ISLAMABAD: Pakistan’s newly appointed finance minister, Ishaq Dar, stated on Wednesday that he intends to prioritize currency appreciation above inflation and interest rates.

The new finance and tax minister informed reporters after taking the oath of office for the fourth time that the country’s currency exchange rate would be off-bounds.

“This is not the proper location where the rupee is currently,” he said, adding that he was aware that certain speculators were playing this game and that they should cease immediately. He was pleased that speculators had made changes in just two days and that the rupee’s appreciation had helped pay down billions of dollars in debt. It’s time for the speculators to find their feet. My top objective is to increase the value of the rupee. We need to revitalize the economy, which means lowering inflation and interest rates.

He said that all central banks, regardless of location, had the obligation and power to intervene in the market in line with established rules. In answer to a question regarding whether the PML-N administration had burned money in the market to influence the currency rate, he responded that it was a gigantic lie. “How could one toss money when there were no dollars?” he wondered.

Imran is blamed for the economic catastrophe despite his rupee-strengthening and price-cutting policy.

Mr. Dar claimed that Pakistan’s inflation was caused by the PTI government’s mishandling of the country’s currency during the last four years, which resulted in higher interest rates. He stated that his predecessor, Miftah Ismail, had put in a lot of effort based on his knowledge, but that the economic situation was too bad after four years of devastation to be rapidly remedied. “He did everything he could and guaranteed the country that we would not default,” he said. He went on to explain that collaborative efforts will be used to build on those foundations.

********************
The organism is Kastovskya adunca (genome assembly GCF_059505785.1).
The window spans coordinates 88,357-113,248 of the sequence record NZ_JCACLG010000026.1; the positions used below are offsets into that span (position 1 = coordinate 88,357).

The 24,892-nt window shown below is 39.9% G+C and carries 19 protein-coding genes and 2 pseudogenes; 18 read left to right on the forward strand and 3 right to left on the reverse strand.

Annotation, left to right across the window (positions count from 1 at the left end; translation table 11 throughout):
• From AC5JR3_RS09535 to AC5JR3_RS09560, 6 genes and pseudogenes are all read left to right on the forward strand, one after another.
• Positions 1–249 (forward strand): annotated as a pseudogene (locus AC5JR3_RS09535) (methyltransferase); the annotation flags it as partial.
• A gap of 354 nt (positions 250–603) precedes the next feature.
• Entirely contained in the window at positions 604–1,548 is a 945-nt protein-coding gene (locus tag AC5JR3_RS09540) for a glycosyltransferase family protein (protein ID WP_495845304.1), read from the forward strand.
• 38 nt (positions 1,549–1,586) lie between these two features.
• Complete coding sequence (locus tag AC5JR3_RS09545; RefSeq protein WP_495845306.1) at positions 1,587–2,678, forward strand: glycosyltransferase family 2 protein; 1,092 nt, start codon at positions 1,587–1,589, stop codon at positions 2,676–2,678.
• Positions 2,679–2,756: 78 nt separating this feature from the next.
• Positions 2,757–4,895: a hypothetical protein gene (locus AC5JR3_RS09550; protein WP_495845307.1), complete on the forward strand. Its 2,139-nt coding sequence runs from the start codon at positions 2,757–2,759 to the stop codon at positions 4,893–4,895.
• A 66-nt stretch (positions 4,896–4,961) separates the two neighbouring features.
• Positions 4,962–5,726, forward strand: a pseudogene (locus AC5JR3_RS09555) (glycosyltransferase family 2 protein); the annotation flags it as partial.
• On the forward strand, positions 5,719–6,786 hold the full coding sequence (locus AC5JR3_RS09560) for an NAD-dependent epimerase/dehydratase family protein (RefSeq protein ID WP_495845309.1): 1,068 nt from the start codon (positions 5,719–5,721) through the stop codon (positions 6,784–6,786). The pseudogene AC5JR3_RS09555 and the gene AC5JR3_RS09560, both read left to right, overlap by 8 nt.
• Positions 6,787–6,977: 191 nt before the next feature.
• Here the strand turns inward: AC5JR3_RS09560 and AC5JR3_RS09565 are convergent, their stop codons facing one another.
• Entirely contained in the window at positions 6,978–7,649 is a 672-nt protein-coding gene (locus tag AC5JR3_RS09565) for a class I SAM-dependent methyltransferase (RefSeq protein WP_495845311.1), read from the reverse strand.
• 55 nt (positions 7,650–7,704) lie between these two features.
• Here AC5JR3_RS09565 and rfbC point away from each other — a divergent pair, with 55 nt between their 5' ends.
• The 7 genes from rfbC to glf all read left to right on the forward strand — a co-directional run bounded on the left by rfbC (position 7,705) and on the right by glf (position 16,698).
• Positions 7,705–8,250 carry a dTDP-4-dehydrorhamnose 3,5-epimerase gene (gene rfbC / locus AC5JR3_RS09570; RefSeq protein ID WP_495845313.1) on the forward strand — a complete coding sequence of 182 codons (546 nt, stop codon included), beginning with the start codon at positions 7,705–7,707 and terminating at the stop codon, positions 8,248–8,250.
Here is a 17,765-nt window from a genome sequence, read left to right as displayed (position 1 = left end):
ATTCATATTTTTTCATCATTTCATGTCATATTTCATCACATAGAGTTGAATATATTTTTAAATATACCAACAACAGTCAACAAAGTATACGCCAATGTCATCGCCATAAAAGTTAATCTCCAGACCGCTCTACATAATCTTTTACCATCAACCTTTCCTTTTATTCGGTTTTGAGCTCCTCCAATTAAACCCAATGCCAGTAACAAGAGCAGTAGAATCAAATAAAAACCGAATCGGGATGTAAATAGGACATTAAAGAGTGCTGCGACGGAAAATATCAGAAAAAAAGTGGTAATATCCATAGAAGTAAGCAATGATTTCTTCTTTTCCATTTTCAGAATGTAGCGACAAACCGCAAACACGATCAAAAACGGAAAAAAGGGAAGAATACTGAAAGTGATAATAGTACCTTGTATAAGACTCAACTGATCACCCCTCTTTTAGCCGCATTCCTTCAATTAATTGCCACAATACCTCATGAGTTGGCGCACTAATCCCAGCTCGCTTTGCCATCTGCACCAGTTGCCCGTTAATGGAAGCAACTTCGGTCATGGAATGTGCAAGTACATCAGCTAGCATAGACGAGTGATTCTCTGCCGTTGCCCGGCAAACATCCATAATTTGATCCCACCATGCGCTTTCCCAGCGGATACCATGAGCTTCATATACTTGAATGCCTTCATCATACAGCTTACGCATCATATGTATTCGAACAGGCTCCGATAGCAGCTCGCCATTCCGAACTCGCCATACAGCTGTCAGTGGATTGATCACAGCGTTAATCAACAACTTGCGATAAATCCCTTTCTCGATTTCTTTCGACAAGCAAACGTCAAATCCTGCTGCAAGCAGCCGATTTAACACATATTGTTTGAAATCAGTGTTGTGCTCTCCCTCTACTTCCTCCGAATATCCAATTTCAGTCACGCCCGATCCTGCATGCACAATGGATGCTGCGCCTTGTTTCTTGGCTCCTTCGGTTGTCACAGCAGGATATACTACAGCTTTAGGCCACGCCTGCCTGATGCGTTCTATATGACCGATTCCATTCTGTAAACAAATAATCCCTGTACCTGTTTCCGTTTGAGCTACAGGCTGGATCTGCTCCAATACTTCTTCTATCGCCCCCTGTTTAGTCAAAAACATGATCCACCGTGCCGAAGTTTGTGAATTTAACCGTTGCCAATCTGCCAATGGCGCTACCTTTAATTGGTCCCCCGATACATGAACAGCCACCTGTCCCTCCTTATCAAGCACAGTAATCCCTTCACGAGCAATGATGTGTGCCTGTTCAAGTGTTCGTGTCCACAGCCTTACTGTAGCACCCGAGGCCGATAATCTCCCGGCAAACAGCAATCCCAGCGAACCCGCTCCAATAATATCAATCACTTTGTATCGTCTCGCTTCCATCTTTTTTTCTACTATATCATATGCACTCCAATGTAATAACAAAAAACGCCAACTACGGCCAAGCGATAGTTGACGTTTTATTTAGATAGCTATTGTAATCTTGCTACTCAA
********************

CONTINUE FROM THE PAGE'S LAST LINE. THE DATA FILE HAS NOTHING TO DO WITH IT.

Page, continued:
He stated, “Pakistan is currently experiencing the worst-ever economic conditions owing to four years of mismanagement during Imran Khan’s regime,” who believed in dropping bombs on the country if he was not in power. He went on to remark that even if Pakistan’s opponents had desired it, Mr. Khan could not have done what he had done to Pakistan because of his four years in office.

The finance minister claimed that the PML-N government led by Nawaz Sharif had led the country out of a crisis following nuclear tests in 1998 and again in 2013, when Pakistan was declared a “macroeconomically unstable country,” and that international institutions now expected Pakistan to be the 18th largest economy by 2030.

We attempted to shave four or five years off that schedule. “Despite three sit-ins, Pakistan recorded 6.3 percent growth, 4 percent inflation, 2 percent food inflation, a stable rupee, low interest rates, and the highest revenue before the PML-N tenure came and the country had to pay a very heavy price because of the Panama (Papers) drama and similar other tactics, and the country is now ranked 54th, ahead of Italy and Canada by 2025-26,” he continued.

Mr. Dar claimed that Mr. Khan wrecked the country both during and after his four-year term in office by disowning sovereign agreements he had signed with international institutions for political gain, such as convincing the public that he was looking out for their best interests and boasting to his colleagues that he had successfully planted landmines.

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